Even if you’ve polished your tunes, rehearsed your set, double-confirmed your tour dates, and tested out all of your gear, there can still be some big unknowns when it comes to sharing your music with a live crowd. Take, for instance, the sound system.
For many acts who are not yet playing stadiums (and even some who do), dealing with sound at a music gig can often range anywhere from a minor annoyance to a major catastrophe. Broken PA components, weird-sounding rooms, difficult on-site staff, or the lack of someone present who can actually mix live music can be just the tip of the iceberg when it comes to unexpected sonic problems at the venue.
On the bright side, there are any number of tried and true ways to minimize your on-the-gig headaches when it comes to dialing in your live band sound. Here are just a few live sound tips to keep you sane — and sounding great.
“As an indie artist with a very diverse fan base, I wind up playing in a lot of different environments, and getting good sound was the biggest challenge on my latest tour,” says electronic music pioneer Moldover. “Some of my gigs were at venues with big sound systems, experienced sound engineers, and a proper sound check. Some were at dive bars set up for DJs, so I ended up plugging into a DJ mixer and doing my own soundcheck. Then there were also house concerts, where somebody’s friend was bringing and setting up a PA, and other artists were performing as well, doing more acoustic things.”
In practical terms for Moldover, this meant having to be able to quickly adjust his own rig and needs to fit the sound gear available — for example, being able to have his sound go directly into the PA’s mixer simply through a standard pair of stereo outs, or taking more of a multi-channel approach that included separate channels for his vocals, computer, monitors, and so on.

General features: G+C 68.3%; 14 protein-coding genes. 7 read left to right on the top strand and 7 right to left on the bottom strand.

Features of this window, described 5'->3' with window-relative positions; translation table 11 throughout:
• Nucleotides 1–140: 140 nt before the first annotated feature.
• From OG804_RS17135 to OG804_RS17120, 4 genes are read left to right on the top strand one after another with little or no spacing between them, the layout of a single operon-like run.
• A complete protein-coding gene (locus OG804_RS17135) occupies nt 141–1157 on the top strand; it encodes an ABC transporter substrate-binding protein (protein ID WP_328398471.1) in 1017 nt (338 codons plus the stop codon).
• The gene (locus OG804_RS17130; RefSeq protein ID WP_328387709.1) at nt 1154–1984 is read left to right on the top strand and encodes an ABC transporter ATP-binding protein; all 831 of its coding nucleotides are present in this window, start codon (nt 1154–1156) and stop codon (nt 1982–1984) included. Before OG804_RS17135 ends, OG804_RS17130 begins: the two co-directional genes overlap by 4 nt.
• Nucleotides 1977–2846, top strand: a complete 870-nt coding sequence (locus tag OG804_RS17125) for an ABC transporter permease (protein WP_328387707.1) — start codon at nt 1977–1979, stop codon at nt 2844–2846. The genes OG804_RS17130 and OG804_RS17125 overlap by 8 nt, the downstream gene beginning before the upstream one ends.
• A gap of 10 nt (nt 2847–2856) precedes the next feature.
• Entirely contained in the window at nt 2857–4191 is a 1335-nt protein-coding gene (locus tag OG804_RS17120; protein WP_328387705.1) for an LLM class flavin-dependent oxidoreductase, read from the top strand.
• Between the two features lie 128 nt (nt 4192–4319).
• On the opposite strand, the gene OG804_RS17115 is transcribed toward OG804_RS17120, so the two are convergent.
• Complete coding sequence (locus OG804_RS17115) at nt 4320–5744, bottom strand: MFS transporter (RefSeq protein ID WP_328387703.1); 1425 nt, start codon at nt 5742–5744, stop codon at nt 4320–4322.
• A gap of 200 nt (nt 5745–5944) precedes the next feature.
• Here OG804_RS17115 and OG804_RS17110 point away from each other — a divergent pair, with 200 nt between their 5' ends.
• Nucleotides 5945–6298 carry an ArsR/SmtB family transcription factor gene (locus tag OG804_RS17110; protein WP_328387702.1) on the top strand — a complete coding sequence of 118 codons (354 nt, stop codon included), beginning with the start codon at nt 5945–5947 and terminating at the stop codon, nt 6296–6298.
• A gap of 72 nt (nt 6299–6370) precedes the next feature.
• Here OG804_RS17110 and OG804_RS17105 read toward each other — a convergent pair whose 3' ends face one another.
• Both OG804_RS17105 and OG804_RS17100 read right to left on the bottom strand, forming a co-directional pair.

“Showing up with a rig that scales or telescopes to fit your venue and sound system is really helpful,” he says — and a trip to Radio Shack or your local music store to load up on an assortment of cables and plug converters can be a great start.
Be ready for the worst
“When you’re dealing with a house sound system, a good assumption is that nothing works,” says Mike Seddon, owner of Live Sound Inc. in Troy, New York. “Thinking in terms of what could go wrong will get you everywhere. Try to think three steps ahead.”
If you’re tech-ing your own sound, the first step that Seddon recommends is, as soon as you arrive at your venue, turn on the system to see what works and what doesn’t. “If you do that first thing, you have maximum time to troubleshoot, develop a workaround, or take other actions — like getting another PA in there if you need it,” he says.
Seddon recalls learning a valuable lesson while working as tour support for a band on a festival circuit, where each act typically had fifteen minutes to set up and get ready to go. “I assumed, incorrectly, that all of the gear provided would be working correctly, but it turns out that the signal indicator lights on a bus compressor were working, but the compressor circuitry wasn’t actually processing the signal,” he says. “Then another piece of equipment in the same rack, a gate, had its indicator lights burned out, but was processing signal. I became so distracted with this that I wasted our precious soundcheck time.”